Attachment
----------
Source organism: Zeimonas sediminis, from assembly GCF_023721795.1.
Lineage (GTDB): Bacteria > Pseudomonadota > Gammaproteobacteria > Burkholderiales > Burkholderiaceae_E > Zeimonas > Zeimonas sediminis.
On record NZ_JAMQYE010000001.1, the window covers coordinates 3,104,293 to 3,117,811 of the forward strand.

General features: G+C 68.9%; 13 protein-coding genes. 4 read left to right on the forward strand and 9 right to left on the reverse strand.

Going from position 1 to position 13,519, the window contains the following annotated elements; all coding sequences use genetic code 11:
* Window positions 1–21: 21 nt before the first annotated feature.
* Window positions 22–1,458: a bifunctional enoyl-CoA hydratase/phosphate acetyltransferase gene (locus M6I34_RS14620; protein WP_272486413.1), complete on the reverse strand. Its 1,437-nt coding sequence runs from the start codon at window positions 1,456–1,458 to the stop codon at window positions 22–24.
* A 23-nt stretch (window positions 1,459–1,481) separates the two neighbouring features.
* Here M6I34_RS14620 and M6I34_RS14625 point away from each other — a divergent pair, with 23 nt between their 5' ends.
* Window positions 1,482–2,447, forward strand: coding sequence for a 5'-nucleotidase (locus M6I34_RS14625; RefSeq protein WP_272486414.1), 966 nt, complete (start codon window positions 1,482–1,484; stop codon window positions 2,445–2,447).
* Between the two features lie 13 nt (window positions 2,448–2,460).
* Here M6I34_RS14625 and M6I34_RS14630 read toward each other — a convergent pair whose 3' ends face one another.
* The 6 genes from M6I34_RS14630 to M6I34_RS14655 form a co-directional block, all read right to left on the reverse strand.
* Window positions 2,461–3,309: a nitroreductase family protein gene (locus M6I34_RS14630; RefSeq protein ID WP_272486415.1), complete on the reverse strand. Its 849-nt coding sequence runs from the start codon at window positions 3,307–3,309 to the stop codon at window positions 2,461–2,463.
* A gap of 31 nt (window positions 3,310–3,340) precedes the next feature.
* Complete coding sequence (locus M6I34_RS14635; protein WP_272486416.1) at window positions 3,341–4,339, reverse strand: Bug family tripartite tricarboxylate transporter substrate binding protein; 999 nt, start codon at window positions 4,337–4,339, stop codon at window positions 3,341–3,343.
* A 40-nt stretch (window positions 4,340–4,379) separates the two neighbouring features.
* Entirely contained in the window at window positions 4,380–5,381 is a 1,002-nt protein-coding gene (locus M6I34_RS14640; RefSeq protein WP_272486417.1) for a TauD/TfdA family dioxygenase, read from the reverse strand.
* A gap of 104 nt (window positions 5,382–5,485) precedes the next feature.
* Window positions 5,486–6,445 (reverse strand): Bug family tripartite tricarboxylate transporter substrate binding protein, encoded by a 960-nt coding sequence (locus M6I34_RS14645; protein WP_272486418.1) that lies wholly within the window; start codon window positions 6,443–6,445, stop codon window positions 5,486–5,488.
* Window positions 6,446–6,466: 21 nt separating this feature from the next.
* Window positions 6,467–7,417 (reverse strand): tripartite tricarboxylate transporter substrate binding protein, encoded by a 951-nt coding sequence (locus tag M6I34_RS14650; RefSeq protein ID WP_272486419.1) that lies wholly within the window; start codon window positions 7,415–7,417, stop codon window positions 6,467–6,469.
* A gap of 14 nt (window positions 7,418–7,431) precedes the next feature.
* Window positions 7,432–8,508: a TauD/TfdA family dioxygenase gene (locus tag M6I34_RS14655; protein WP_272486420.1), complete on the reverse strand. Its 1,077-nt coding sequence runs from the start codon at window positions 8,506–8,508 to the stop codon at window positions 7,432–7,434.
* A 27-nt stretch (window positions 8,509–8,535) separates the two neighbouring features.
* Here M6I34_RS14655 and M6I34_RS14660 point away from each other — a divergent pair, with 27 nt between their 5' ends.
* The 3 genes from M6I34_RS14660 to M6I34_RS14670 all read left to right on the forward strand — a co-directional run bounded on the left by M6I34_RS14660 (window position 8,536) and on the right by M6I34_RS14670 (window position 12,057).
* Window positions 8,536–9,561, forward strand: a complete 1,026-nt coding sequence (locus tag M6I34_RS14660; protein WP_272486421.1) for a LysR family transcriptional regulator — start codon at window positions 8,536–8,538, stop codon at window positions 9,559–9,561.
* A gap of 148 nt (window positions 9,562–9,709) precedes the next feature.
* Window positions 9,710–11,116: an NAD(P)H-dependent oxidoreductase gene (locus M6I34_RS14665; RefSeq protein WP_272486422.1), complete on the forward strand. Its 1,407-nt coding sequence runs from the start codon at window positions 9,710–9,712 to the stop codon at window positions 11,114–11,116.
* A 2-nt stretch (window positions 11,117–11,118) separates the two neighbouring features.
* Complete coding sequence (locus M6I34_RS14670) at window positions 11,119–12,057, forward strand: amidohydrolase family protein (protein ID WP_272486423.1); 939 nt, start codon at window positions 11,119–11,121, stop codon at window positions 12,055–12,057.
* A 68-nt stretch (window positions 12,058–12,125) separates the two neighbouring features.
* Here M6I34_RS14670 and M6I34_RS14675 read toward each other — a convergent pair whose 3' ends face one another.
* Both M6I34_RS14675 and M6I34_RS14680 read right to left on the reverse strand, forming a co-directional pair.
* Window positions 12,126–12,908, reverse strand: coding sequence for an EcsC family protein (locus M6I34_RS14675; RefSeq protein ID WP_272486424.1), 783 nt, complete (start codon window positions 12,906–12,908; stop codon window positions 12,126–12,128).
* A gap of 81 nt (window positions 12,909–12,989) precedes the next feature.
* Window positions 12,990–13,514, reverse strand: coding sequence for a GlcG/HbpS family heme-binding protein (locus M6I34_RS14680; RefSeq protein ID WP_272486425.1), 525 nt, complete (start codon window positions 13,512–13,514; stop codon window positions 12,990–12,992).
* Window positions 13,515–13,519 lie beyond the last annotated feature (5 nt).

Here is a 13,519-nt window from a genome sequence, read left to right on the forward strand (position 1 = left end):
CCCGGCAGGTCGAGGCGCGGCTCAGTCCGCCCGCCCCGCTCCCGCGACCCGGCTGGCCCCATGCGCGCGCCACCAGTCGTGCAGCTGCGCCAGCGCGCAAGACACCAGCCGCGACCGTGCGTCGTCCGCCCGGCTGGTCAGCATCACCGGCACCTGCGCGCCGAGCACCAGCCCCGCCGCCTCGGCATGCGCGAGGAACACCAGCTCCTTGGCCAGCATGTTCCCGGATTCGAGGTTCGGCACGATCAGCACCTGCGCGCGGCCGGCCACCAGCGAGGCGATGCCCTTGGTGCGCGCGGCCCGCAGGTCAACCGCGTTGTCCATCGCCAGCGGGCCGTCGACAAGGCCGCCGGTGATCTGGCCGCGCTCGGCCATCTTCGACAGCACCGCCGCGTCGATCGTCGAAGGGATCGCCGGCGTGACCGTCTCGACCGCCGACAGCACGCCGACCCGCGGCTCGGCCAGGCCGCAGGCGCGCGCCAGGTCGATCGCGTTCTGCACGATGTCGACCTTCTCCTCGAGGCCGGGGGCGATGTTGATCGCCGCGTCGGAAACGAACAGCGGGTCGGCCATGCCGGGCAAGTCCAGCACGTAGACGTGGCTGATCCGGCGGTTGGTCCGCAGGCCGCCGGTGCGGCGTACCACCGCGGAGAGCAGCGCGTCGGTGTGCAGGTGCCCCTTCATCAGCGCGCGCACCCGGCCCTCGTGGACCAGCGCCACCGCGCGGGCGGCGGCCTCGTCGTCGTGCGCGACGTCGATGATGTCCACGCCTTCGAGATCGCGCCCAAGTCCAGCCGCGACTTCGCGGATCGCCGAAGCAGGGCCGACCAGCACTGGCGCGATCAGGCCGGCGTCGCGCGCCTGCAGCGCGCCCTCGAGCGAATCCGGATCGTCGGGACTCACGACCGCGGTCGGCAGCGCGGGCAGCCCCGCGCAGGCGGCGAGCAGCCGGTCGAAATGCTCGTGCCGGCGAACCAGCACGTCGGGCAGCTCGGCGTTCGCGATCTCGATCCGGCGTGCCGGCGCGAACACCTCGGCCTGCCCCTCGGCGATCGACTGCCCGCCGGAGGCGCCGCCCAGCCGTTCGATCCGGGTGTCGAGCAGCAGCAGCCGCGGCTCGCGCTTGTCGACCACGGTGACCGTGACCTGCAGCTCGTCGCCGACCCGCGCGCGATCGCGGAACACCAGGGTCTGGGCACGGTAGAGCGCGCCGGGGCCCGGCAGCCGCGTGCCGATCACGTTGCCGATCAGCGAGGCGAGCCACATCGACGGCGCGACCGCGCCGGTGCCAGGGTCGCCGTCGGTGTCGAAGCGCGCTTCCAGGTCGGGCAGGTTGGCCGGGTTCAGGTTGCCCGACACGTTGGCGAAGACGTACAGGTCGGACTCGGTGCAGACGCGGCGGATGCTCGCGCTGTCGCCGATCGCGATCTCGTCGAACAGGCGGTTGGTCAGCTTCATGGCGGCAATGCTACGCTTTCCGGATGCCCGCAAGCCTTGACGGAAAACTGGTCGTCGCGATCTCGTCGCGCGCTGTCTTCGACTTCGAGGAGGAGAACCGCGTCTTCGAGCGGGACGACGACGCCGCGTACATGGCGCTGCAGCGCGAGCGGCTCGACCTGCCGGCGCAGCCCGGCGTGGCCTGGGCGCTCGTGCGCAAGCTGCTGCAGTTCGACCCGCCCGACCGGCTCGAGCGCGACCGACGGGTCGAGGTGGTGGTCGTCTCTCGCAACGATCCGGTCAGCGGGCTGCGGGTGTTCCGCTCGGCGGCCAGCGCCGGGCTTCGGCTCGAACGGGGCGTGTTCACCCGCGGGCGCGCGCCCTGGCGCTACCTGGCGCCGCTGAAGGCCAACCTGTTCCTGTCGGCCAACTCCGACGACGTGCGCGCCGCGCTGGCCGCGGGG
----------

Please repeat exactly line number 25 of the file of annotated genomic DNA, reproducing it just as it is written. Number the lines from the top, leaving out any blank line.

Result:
* A 27-nt stretch (window positions 8,509–8,535) separates the two neighbouring features.